I was about three months into my vagabonding life (way back in 2016) when I realized that the whole basis of camping is about trust. I was staying at a small campground just off a secondary road that got a fair amount of traffic. I thought to myself, for the first time, what keeps people from just pulling over and taking everything I have, or whatever they can fit in their car?
What keeps them from doing that? Most people are honest and decent and wouldn’t even think of taking something that doesn’t belong to them. They are people who respect property and privacy whether it’s their next-door neighbors or a camper just passing through their town.
I had my rental house broken into in 2014, the first time I’d ever been burglarized in 38 years of adult life. The thieves took every electronic thing they could find. It was devastating and I was paranoid about safety for months. Everything eventually got replaced (rental insurance is worth it) and life went on.
Two years later, I moved into a tiny trailer, and literally everything I owned was either in that trailer or the Subaru towing it around. It was a scary thought that someone could steal everything I had in one go. My first few campgrounds, I was a wreck, putting everything inside the trailer before I went anywhere. I had a wheel lock, two hitch locks, and a tracking device. No one was gonna take my stuff.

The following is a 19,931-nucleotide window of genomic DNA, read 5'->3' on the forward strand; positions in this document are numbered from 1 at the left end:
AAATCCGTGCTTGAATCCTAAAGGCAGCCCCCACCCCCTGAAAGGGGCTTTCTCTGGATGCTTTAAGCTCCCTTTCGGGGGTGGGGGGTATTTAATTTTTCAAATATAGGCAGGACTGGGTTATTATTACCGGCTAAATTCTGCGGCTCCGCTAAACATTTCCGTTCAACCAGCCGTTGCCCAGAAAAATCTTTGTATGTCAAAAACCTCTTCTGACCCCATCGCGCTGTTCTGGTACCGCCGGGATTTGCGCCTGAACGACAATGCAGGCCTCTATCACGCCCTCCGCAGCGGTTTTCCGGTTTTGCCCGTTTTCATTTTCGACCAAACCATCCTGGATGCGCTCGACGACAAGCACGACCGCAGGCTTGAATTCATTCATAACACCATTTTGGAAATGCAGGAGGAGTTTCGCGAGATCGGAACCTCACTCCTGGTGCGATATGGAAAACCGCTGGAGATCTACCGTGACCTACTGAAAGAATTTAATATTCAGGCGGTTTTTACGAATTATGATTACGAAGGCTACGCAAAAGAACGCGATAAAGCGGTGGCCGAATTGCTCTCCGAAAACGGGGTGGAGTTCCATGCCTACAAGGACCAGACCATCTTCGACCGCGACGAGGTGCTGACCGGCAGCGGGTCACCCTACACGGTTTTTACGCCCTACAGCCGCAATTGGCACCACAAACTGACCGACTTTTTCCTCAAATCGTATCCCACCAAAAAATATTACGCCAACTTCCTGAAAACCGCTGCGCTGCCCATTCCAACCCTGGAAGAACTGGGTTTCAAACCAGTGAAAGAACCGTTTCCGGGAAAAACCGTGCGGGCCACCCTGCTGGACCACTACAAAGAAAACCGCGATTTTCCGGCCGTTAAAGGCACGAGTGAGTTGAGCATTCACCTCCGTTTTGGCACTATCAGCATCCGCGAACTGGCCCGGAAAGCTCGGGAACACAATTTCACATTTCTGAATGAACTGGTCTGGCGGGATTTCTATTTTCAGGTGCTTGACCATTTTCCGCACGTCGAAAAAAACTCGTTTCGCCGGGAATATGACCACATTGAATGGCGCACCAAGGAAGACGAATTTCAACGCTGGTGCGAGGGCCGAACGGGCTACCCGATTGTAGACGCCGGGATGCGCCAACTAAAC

And then, after a while, I relaxed. Campsite theft of anything is rare. I’ve never heard of it at a campsite I’ve been at and I’ve not had anything of mine stolen. At Death Valley, I left all the windows open during the day while I was off exploring and it was all there when I got back. The farther away I was from urban areas, the safer I felt. No one is going to drive a couple hundred miles to the middle of Death Valley or Nowhere, New Mexico to jack my laptop. Or my trailer.
Now, I leave my trailer (with a good hitch lock) and my chair and popup shelter and go off for hours to see the sights, visit friends, or just do some laundry. And when I come back, it’s all still there. I trust people to do the right thing. 30,000 miles, 219 campgrounds in 37 states and 5 provinces, and I haven’t been disappointed yet.
(Full disclosure: The only camper I’ve met who lost anything had their trailer battery stolen when the rig was parked in their front yard in Portland, Oregon. Also, most crime rates have decreased in the last 35 years. The crime rate for burglary in 1980 was 1,684 incidents per 100,000 people and by 2014, it was 534 incidents per 100,000 people, a decrease of more than 50%)
Stop overthinking. You’re only creating problems that aren’t there.